Alright … You see that faint line on the pregnancy test at home, you make a doctor’s appointment to confirm your pregnancy … AND … you start to panic and worry.
You start asking yourself a million different questions: Now what? Can I exercise? How much weight is “normal” to gain during my pregnancy? Can I run? Can I squat or will the baby fall out? Oh the questions … silly or not … This is when you need to STOP and BREATHE!
Pregnant women show a lot of fear about exercise while pregnant, and there are a lot of myths about what is safe and not safe during pregnancy. One myth, for example, would be if you weren’t active before you were pregnant don’t start now! If you were not active before you got pregnant, this is not the time to run a marathon… but you should be doing something to keep you active, even if it’s walking.
Start your workout routine slowly and build up accordingly based on recommendations from your health care provider and a qualified/certified fitness professional that specializes in prenatal fitness. The fitness industry is not regulated, so please make sure you do your research and ask questions when you do find an instructor to ensure they have experience and the certifications to teach a prenatal class.
Benefits of Exercising While Pregnant
Research has shown that healthy eating and exercising while pregnant has many benefits to both mom and baby. Such benefits include: lowering risk of gestational diabetes, minimizing weight gain, decrease in stress and anxiety, less complicated labour, reducing back pain, improving self image, increasing energy levels, faster recovery time, and babies are less likely to be colic and may have a healthier heart. (SOGC; AJOG). So if you have an uncomplicated pregnancy … GET MOVING!
PARmed X for Pregnancy
In Canada, the guidelines for exercise during pregnancy are found in the PARmed-X for Pregnancy form. (Wolfe & Mottola, 2002).
This is a medical tool used to screen pregnant women who wish to enroll in an exercise class. The health care provider would determine if there are any absolute or relative contraindications in their patient’s pregnancy and if physical activity is recommended. This is why it is important to have your health care provider to fill out this form PRIOR to participating in an exercise program. The recommendations for pregnant women who have an uncomplicated pregnancy is to exercise 3-4 days/ week for 30 minutes at a moderate intensity focusing on using large muscles groups. Examples of different activities would be: swimming, walking, cycling, low impact aerobics, resistance training with lower weights.
When to Stop Exercising and Consult your Health Care Provider
• Spotting or bleeding
• Decreased fetal movement
• Uterine contractions
• Feeling of dizziness
• Chest pain
• Shortness of breath
• Fluid leaking from the vagina
Being pregnant is very demanding on your body. The weight of your uterus puts pressure on your pelvic floor, which may lead to incontinence and lower back pain from the weakened muscles and tissues. It is NOT normal to pee a little when you sneeze or cough or jump! It is extremely important to continue your Kegels, proper breathing techniques and certain core exercises to reduce pelvic floor pain and incontinence issues. An estimated 70% of women do not know how to properly complete a Kegel exercise. If this is you … please go see a fitness professional who specializes in prenatal fitness, or a physiotherapist who specializes in pelvic floor treatments so they can ensure you are completing them properly.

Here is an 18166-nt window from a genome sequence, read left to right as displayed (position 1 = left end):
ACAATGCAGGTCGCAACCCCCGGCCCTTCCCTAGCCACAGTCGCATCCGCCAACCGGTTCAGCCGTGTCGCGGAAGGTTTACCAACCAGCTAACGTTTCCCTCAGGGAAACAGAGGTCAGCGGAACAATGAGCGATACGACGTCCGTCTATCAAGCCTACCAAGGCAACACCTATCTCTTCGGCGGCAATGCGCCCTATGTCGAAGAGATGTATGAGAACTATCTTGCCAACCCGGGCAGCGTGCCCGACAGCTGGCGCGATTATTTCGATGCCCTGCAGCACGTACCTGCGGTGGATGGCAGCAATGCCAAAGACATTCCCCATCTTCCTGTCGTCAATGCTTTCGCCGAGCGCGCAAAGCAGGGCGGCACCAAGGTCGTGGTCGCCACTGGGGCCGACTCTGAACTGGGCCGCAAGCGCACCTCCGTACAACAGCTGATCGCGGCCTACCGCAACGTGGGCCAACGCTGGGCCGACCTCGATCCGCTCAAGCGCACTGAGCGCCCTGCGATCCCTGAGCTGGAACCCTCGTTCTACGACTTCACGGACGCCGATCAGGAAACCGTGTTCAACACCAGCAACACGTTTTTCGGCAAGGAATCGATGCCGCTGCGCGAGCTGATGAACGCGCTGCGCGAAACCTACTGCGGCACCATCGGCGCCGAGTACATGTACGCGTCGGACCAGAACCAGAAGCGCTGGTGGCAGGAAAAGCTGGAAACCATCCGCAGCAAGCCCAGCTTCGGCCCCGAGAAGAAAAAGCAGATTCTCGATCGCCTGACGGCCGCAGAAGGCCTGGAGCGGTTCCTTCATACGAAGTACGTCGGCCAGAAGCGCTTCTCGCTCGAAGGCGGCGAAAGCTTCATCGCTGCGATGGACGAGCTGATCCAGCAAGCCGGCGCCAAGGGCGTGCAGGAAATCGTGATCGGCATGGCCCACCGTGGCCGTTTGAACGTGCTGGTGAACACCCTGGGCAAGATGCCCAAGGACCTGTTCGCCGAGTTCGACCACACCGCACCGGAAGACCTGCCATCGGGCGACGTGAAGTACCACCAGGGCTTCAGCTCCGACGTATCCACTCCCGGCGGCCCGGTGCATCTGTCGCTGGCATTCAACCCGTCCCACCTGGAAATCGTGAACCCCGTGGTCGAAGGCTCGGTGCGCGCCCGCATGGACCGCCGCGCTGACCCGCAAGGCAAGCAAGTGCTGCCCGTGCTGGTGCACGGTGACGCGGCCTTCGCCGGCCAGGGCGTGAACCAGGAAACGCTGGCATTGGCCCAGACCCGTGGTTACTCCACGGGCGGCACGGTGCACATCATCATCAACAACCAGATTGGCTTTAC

You can still complete core exercises while pregnant. It is not recommended to lay flat on your back after 16 weeks due to the increase weight of the uterus putting pressure on the inferior vena cava, which would decrease blood supply to the fetus and cause you to feel dizzy or nauseated. Instead, you can complete core exercises on an incline, laying on your side, and in a standing position. Front plank, side plank and back bridges are good examples of core exercises if they are done in a safe manner, with proper positioning, if you have an uncomplicated pregnancy and no sign of Diastasis Recti.
Weight gain during pregnancy
How much weight should I gain is a common question every pregnant lady asks their health care provider. It all depends on what your BMI is before you get pregnant. That being said, every women will gain weight at different rates, since every pregnancy is different. If you are concerned with how much or how little weight you are gaining, please make sure you talk to you health care provider. Being pregnant is not a time to be on a diet or restrict your calories in fear of gaining weight. You need to remember that you are growing a little human being inside of you (or multiple!), so eat healthy, exercise and do everything you can to have a healthy pregnancy!
|Weight Category||Pre-Pregnant BMI||Total Weight Gain|
|Weight Gain Rate in 2nd and 3rd
|Underweight ||< 18.5||28 – 40 lbs|
12.5 – 18 kg
|Healthy Weight||18.5 – 24.9||25 – 35 lbs|
11.5 – 16 kg
|Overweight||25.0 – 29.9||15 – 25 lbs|
7 – 11.5 kg
|Obese||> 30||11 – 20 lbs|
5 – 9 kg
*Health Canada 2010 Gestational Weight Gain Guidelines
BMI = weight (kg)/height (m)2
It is so important to stay active and eat healthy during your pregnancy. Every woman has a different experience being pregnant. What worked for your sister or friend, may not work for you. Some women can run until the end of their pregnancy, and some can barely walk by 20 weeks due to pelvic floor heaviness. Be patient with your body and your pregnancy. Joints are loosening up, breasts are getting larger, hips are expanding, baby (or babies) is growing… your body is going through something amazing, but very demanding! So enjoy that low – impact aerobics class. Take a prenatal yoga class. Go swimming. The benefits of being active during your pregnancy are too good to pass down! As an added bonus, you’ll meet other moms to be!